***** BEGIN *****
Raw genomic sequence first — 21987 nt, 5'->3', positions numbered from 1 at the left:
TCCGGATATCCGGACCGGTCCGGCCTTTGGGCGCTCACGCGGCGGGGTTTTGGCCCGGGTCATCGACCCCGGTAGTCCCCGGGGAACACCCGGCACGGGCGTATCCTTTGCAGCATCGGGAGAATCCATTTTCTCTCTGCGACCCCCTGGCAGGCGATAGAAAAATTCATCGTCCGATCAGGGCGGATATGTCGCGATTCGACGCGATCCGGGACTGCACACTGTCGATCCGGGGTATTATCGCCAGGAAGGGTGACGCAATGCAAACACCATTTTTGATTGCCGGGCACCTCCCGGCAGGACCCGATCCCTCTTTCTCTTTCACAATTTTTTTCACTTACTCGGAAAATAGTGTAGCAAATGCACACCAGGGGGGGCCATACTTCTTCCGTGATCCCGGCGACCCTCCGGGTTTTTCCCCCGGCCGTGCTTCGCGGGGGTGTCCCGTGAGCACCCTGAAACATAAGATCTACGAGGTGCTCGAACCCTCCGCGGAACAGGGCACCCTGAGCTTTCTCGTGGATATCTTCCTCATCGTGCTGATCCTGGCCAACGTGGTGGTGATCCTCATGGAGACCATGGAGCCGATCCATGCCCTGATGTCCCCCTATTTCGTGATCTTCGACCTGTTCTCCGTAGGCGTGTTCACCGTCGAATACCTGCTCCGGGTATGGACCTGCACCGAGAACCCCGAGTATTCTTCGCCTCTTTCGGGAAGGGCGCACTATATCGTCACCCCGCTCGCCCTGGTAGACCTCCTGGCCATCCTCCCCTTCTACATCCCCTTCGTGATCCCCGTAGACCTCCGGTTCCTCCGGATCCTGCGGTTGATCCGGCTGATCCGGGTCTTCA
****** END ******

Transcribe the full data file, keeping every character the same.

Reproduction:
Raw genomic sequence first — 21987 nt, 5'->3', positions numbered from 1 at the left:
TCCGGATATCCGGACCGGTCCGGCCTTTGGGCGCTCACGCGGCGGGGTTTTGGCCCGGGTCATCGACCCCGGTAGTCCCCGGGGAACACCCGGCACGGGCGTATCCTTTGCAGCATCGGGAGAATCCATTTTCTCTCTGCGACCCCCTGGCAGGCGATAGAAAAATTCATCGTCCGATCAGGGCGGATATGTCGCGATTCGACGCGATCCGGGACTGCACACTGTCGATCCGGGGTATTATCGCCAGGAAGGGTGACGCAATGCAAACACCATTTTTGATTGCCGGGCACCTCCCGGCAGGACCCGATCCCTCTTTCTCTTTCACAATTTTTTTCACTTACTCGGAAAATAGTGTAGCAAATGCACACCAGGGGGGGCCATACTTCTTCCGTGATCCCGGCGACCCTCCGGGTTTTTCCCCCGGCCGTGCTTCGCGGGGGTGTCCCGTGAGCACCCTGAAACATAAGATCTACGAGGTGCTCGAACCCTCCGCGGAACAGGGCACCCTGAGCTTTCTCGTGGATATCTTCCTCATCGTGCTGATCCTGGCCAACGTGGTGGTGATCCTCATGGAGACCATGGAGCCGATCCATGCCCTGATGTCCCCCTATTTCGTGATCTTCGACCTGTTCTCCGTAGGCGTGTTCACCGTCGAATACCTGCTCCGGGTATGGACCTGCACCGAGAACCCCGAGTATTCTTCGCCTCTTTCGGGAAGGGCGCACTATATCGTCACCCCGCTCGCCCTGGTAGACCTCCTGGCCATCCTCCCCTTCTACATCCCCTTCGTGATCCCCGTAGACCTCCGGTTCCTCCGGATCCTGCGGTTGATCCGGCTGATCCGGGTCTTCA